Secret lawsuit settlement amounts

An edited version of this article appeared Sunday, May 31, in the Roanoke Times

Let's settle this thing

by Megan Rhyne

Two juveniles held in a Newport News detention center claim they were raped by two other residents. The two boys sued the city, saying the city was at fault because the facility was too crowded and did not separate juveniles based on size or other factors.

A few years ago, George Wallce, the longtime Hampton city manager, sued the city for firing him.

What do these two cases have in common, besides both being on the Peninsula?

Both cases settled before going to trial. That's usually a good thing, as it saves everyone the time, stress and resources of a full-blown court proceeding.

And in both cases, the city paid something out of city coffers -- that is, they paid taxpayer dollars -- to settle the case.

And in both cases, the public couldn't find out just how much they were on the hook for.

The Newport News and Hampton city councils agreed to a gag order sealing the settlement terms, including the amount paid out by the local government.

Wallace and the city council eventually agreed to release the information when Wallace later ran for a seat on the Hampton City Council.

A reporter for the Newport News Daily Press reviewed court records and minutes of the Newport News city council and found council approved of a $2.6 million payment from its debt service fund to cover "several recent legal settlements," though it was not clear whether the juveniles' case is one of those settlements.

When asked why they agreed to keep the settlement amount confidential, four of the seven Newport News council members punted by saying, basically, "the lawyers told us to do it." Two members said they didn't remember what they discussed about the settlements, and the seventh member lamentably replied, "I don't have any objections to the taxpayers not being able to know, as long as it doesn't violate our policies."

A settlement doesn't just seal itself. One or both of the parties have to ask a judge to seal all or part of the settlement. And an attorney is not likely going to ask for matters to be sealed without prior consultation with his or her client. That means that the Newport News city council had to, at some point, give some instructions to its attorney that it was OK to either ask for a gag order or to acquiesce in the other side's request for confidentiality on the amount paid to settle the case.

Later, the city has to approve of the appropriation of funds to pay the settlement. The Freedom of Information Act does allow the city council to meet privately to discuss actual litigation. But this provision allows for discussion only. Any votes, including ones to appropriate money, must be taken in open session.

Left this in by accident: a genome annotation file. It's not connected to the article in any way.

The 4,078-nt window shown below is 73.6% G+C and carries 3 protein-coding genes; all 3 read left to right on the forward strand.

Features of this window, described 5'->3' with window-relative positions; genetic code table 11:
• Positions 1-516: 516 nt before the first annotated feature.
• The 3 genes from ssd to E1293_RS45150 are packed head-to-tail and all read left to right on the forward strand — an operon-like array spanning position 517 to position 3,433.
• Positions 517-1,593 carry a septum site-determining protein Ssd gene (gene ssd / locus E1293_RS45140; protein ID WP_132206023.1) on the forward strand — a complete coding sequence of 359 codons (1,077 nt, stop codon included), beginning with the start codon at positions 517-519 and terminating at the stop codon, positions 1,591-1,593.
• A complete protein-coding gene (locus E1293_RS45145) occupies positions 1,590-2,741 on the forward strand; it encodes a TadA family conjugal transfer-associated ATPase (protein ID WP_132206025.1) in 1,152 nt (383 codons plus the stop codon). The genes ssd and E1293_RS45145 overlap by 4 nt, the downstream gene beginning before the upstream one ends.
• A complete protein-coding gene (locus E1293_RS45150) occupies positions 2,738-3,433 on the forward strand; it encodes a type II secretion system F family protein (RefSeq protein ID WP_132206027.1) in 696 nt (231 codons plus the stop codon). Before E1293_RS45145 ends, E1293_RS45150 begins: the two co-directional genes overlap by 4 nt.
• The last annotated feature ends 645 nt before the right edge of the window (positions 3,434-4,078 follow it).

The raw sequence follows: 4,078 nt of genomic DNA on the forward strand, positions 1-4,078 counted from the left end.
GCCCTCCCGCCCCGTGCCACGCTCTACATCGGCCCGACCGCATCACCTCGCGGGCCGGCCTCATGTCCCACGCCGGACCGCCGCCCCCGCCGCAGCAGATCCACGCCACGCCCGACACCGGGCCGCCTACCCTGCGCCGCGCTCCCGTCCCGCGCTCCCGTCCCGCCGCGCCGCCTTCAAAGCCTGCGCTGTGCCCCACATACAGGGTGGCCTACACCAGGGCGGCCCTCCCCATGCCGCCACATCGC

It has been argued that because the government's insurance pays for a lawsuit settlement, the taxpayers are not directly affected. But the taxpayers have been paying the premiums to carry that insurnace. And as anyone who's watched their car insurance premiums rise after an accident knows, the city's liability insurance policy premiums will surely rise, too. And the taxpayers will pay for that increase.

These two Peninsula cases are by no means isolated events. As long as there will be accidents on public property, mismanagement of government programs and disgruntled public employees, there will be lawsuits against a local government. Settling cases may frequently be the most prudent thing to do, and it is generally understandable why some settlement terms are kept confidential. There might be a great deal of private information about an employee's medical history, for example, in a case alleging discrimination under the Americans with Disabilities Act.

In the Newport News case, there is general agreement that sexual assault victims need protection, and that even juvenile offenders deserve some protection if they mean to eventually become productive members of our society.

But this isn't a case where the public is clamoring for details about the incident. This is about knowing the basic fact of how much of the public's money the government is spending. Fiscal transparency should be the standard for all local governments, especially in these times of economic hardship.

Local governments should resist the urge to suggest or agree orders sealing settlement amounts. Local government officials usually take great pride in being well informed and in taking decisive action. It is therefore disheartening to hear the Newport News council members give such a scant defense of their part in or knowledge of keeping the settlement amount secret.

And as for the comment about being OK with the taxpayers not being able to know? Let's just say the citizens of Newport News now have extra incentive to keep their local government open and accountable.

Megan Rhyne is Executive Director of the Virginia Coalition for Open Government, a non-partisan, not-for-profit organization based in Williamsburg dedicated to keeping government records and meetings open to Virginia citizens.

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